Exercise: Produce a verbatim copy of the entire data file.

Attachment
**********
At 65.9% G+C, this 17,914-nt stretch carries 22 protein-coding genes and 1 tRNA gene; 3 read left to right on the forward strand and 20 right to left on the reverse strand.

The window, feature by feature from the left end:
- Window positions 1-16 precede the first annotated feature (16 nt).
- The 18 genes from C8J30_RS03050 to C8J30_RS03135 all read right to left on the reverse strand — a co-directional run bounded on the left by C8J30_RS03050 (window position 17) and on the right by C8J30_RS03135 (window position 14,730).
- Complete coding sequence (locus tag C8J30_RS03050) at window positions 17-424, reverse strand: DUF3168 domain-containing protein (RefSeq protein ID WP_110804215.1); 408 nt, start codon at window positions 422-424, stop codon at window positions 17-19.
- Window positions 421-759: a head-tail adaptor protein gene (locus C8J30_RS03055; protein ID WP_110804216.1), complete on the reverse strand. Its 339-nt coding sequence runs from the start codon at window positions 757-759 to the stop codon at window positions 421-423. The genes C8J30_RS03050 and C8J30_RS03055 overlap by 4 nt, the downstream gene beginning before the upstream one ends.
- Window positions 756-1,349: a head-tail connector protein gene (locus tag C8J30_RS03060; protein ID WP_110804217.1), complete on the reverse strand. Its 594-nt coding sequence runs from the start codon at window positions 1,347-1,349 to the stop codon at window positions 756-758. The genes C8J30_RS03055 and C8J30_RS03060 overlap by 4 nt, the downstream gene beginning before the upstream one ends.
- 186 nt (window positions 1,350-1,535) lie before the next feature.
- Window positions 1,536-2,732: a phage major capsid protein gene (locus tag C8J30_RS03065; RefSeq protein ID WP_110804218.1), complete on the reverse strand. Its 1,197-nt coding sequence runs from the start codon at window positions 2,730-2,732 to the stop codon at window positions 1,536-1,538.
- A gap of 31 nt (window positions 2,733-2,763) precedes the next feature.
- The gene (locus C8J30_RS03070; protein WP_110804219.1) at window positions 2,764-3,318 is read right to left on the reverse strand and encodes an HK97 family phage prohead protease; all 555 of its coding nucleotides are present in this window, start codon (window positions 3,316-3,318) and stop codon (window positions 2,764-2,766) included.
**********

At 65.9% G+C, this 17,914-nt stretch carries 22 protein-coding genes and 1 tRNA gene; 3 read left to right on the forward strand and 20 right to left on the reverse strand.

The window, feature by feature from the left end:
- Window positions 1-16 precede the first annotated feature (16 nt).
- The 18 genes from C8J30_RS03050 to C8J30_RS03135 all read right to left on the reverse strand — a co-directional run bounded on the left by C8J30_RS03050 (window position 17) and on the right by C8J30_RS03135 (window position 14,730).
- Complete coding sequence (locus tag C8J30_RS03050) at window positions 17-424, reverse strand: DUF3168 domain-containing protein (RefSeq protein ID WP_110804215.1); 408 nt, start codon at window positions 422-424, stop codon at window positions 17-19.
- Window positions 421-759: a head-tail adaptor protein gene (locus C8J30_RS03055; protein ID WP_110804216.1), complete on the reverse strand. Its 339-nt coding sequence runs from the start codon at window positions 757-759 to the stop codon at window positions 421-423. The genes C8J30_RS03050 and C8J30_RS03055 overlap by 4 nt, the downstream gene beginning before the upstream one ends.
- Window positions 756-1,349: a head-tail connector protein gene (locus tag C8J30_RS03060; protein ID WP_110804217.1), complete on the reverse strand. Its 594-nt coding sequence runs from the start codon at window positions 1,347-1,349 to the stop codon at window positions 756-758. The genes C8J30_RS03055 and C8J30_RS03060 overlap by 4 nt, the downstream gene beginning before the upstream one ends.
- 186 nt (window positions 1,350-1,535) lie before the next feature.
- Window positions 1,536-2,732: a phage major capsid protein gene (locus tag C8J30_RS03065; RefSeq protein ID WP_110804218.1), complete on the reverse strand. Its 1,197-nt coding sequence runs from the start codon at window positions 2,730-2,732 to the stop codon at window positions 1,536-1,538.
- A gap of 31 nt (window positions 2,733-2,763) precedes the next feature.
- The gene (locus C8J30_RS03070; protein WP_110804219.1) at window positions 2,764-3,318 is read right to left on the reverse strand and encodes an HK97 family phage prohead protease; all 555 of its coding nucleotides are present in this window, start codon (window positions 3,316-3,318) and stop codon (window positions 2,764-2,766) included.